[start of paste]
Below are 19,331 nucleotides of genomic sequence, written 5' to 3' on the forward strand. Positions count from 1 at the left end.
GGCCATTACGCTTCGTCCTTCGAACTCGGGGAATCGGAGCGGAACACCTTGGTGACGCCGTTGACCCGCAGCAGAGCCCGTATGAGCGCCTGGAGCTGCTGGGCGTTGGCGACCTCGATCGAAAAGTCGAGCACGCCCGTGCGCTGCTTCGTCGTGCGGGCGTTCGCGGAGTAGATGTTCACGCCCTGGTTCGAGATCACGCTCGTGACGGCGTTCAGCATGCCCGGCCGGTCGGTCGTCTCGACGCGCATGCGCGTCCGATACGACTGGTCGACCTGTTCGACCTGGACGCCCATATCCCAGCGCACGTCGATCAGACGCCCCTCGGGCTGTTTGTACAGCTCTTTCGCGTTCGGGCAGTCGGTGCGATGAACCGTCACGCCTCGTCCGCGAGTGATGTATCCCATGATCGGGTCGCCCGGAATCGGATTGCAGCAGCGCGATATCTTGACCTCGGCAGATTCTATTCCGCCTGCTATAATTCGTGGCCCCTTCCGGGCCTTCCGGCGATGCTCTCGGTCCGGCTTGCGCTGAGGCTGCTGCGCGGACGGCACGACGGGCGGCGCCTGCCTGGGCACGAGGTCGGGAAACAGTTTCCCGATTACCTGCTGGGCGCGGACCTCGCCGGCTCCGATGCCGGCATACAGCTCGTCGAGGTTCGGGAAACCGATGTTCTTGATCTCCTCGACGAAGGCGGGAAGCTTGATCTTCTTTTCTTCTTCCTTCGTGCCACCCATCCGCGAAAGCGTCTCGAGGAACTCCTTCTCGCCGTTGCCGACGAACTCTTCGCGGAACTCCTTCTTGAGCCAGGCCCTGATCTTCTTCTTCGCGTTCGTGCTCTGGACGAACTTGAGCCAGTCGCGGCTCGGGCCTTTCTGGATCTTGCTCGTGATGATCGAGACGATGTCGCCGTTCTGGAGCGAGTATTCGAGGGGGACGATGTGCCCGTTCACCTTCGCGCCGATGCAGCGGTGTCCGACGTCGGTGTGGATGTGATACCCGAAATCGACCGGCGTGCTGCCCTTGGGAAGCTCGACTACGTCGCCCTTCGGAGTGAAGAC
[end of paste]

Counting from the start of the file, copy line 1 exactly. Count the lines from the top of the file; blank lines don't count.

Below are 19,331 nucleotides of genomic sequence, written 5' to 3' on the forward strand. Positions count from 1 at the left end.